To the north-west of Deepdale lies a serpentine lake that was part of the 18th-century landscape designed by 'Capability' Brown for Earl Spencer of Wimbledon House, where he worked in 1767 and 1768. The major part of his landscape has been covered by housing developments of the 19th- and 20th centuries and what remains of the lake is now within the grounds of the Buddhapadipa Temple, a Thai style Buddhist monastery, which include the ornamental lake, small grove of trees, flower garden and orchard.
Visitor FacilitiesThe site is only open occasionally. Please check the website.
Detailed DescriptionThis represents a remnant of one of the old estates lying between Wimbledon Common Parkside and Wimbledon Village, retaining much mature woodland and shrubbery, large pond and grassland that is the Buddhapadipa Temple and monastery setting now. Old maps show the northern fork of Wimbledon Park Brook originating in this area and a series of large ponds developed in the grounds of Alberton Grange, later Atherton Grange, in the mid C19th. The largest of these ponds was in the area of the present-day Parkside Avenue, Margin Drive and Deepdale, and the present pond in the Temple Grounds is a northern remnant of these. The small wood is a survival of more extensive planting that is shown on late C19th maps. The house on the present site was not built until the early C20th. The Shrine Hall of the monastery was built in 1979 and inaugurated on 31 October 1982 by Her Royal Highness Princess Kalyani Vaddhana, a sister of the King of Thailand; it was designed by Thai architect Praves Limparangsri. The Temple was built in 1980. The Temple Grounds are open to the public at festival times, Soangkran in April, and Loy-kratong in November.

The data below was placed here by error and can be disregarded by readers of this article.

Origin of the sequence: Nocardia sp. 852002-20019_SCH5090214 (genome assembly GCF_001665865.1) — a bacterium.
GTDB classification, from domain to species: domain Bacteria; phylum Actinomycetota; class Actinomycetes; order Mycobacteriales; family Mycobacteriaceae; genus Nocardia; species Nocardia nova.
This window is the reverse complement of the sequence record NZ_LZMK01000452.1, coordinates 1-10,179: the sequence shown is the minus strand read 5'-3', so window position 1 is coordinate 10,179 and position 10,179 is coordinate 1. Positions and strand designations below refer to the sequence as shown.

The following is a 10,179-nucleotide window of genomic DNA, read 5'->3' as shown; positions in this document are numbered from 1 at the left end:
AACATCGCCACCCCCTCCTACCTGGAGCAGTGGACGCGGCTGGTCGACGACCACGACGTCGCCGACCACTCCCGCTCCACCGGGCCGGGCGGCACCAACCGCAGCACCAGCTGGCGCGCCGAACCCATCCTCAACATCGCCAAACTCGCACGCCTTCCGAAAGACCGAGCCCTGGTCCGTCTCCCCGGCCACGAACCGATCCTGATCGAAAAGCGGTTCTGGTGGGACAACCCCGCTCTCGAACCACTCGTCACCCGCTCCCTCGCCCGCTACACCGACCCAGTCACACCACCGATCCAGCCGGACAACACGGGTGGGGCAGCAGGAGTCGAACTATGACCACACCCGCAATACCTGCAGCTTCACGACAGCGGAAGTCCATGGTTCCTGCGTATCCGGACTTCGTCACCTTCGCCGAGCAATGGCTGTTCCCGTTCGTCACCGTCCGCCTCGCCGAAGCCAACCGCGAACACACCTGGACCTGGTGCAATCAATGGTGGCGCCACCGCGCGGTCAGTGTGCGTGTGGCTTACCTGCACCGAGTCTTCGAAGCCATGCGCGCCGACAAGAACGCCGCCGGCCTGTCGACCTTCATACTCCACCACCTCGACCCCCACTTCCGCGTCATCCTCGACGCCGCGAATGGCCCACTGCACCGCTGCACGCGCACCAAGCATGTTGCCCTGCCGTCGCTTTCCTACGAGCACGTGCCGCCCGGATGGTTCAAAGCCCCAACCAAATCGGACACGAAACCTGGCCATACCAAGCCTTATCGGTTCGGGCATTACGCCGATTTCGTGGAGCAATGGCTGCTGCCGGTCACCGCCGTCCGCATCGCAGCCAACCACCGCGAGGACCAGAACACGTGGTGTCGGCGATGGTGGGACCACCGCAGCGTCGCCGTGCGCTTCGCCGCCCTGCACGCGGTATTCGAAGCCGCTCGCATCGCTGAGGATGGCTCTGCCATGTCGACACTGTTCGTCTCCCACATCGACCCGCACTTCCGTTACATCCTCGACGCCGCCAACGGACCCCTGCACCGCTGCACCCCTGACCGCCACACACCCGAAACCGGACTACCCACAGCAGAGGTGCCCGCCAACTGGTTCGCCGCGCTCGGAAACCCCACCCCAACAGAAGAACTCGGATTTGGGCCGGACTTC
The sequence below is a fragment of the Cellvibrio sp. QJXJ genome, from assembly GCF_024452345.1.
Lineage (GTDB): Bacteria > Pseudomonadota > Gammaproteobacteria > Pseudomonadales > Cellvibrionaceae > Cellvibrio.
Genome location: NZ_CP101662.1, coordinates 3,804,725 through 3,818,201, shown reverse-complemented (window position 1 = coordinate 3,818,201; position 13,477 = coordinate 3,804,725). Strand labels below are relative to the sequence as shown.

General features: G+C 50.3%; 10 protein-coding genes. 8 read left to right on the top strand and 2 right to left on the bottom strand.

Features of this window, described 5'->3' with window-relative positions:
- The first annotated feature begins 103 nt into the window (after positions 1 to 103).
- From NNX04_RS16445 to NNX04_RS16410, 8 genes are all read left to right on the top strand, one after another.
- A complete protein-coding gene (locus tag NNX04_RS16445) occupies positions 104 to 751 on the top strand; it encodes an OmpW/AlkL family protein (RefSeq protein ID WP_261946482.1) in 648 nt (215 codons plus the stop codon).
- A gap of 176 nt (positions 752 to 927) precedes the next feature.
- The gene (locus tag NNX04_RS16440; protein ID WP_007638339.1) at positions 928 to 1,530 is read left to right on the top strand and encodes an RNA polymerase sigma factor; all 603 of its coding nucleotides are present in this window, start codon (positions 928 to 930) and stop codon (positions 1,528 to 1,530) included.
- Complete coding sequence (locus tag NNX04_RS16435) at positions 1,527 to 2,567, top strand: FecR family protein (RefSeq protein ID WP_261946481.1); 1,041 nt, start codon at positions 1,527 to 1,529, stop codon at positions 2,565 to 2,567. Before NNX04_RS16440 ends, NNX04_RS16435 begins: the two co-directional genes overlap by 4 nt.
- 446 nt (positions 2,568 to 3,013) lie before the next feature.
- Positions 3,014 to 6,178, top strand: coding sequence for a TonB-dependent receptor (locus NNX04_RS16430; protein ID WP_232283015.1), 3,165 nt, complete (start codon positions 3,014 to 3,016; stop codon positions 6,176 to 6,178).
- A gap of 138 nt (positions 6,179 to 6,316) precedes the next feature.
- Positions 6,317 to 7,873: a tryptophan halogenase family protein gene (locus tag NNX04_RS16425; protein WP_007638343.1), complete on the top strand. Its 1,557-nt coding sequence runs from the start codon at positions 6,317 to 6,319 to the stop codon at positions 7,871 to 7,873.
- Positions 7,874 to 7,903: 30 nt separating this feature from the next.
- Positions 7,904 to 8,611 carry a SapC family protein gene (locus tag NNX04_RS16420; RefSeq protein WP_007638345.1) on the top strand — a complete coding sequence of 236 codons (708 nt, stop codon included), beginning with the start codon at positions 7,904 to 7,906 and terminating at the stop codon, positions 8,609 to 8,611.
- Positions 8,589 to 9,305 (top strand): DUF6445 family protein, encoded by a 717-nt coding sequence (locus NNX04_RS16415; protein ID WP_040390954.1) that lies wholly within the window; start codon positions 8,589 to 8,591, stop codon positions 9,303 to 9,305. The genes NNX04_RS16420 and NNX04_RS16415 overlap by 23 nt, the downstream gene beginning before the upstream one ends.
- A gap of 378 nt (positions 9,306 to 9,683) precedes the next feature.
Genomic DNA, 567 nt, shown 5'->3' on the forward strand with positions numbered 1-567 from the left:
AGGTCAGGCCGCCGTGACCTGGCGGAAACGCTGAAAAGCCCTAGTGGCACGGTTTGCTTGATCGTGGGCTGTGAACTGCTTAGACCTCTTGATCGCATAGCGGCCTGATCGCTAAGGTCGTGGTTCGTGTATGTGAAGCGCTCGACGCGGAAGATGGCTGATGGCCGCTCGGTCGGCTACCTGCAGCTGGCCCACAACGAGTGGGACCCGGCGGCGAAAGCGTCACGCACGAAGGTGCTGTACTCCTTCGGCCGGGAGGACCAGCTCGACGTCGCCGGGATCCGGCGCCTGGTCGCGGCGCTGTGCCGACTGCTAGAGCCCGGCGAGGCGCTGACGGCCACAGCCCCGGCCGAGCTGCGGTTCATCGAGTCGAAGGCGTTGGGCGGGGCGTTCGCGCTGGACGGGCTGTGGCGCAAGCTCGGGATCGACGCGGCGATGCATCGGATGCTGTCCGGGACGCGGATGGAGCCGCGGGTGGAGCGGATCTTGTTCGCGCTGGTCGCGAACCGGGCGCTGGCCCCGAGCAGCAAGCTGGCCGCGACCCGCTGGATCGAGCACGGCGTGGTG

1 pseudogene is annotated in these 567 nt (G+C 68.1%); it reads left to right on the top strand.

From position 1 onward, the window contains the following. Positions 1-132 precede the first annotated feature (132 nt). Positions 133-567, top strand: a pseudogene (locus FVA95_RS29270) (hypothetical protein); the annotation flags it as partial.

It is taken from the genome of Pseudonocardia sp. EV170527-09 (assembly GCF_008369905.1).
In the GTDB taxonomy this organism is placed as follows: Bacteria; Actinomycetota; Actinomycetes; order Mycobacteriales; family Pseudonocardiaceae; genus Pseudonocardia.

- Access & Directions
Access Contact DetailsThe site is only open occasionally. Please check the website.
DirectionsThe park can be accessed from the Wimbledon Park Road.
- 18th Century
- Associated People
Just one person associated to Buddhapadipa Temple
London Parks and Gardens Trust